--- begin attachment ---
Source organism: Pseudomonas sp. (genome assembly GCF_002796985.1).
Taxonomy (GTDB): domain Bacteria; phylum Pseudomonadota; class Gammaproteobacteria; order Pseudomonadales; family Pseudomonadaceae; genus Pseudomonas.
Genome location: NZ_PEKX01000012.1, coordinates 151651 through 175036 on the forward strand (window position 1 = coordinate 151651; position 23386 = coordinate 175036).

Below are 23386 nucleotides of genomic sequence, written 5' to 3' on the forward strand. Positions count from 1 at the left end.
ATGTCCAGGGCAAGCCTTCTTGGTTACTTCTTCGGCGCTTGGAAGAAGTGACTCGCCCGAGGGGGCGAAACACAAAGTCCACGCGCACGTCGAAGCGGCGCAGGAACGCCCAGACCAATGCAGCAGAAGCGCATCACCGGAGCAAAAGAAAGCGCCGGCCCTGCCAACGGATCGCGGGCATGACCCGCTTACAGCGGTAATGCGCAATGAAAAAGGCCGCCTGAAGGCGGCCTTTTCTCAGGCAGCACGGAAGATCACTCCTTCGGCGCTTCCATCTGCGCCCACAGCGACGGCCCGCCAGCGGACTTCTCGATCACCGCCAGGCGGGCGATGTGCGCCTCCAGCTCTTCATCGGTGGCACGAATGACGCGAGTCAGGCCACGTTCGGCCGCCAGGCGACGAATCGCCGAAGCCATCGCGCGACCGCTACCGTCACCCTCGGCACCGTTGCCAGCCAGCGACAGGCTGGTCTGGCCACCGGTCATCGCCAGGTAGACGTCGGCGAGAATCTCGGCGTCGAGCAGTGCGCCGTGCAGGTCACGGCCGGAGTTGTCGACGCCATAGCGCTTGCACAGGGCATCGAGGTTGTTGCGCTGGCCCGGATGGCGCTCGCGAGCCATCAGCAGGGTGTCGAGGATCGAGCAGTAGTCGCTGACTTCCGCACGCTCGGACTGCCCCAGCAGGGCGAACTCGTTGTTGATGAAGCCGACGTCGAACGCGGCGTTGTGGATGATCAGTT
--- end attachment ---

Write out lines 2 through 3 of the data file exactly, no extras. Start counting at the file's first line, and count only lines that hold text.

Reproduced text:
Taxonomy (GTDB): domain Bacteria; phylum Pseudomonadota; class Gammaproteobacteria; order Pseudomonadales; family Pseudomonadaceae; genus Pseudomonas.
Genome location: NZ_PEKX01000012.1, coordinates 151651 through 175036 on the forward strand (window position 1 = coordinate 151651; position 23386 = coordinate 175036).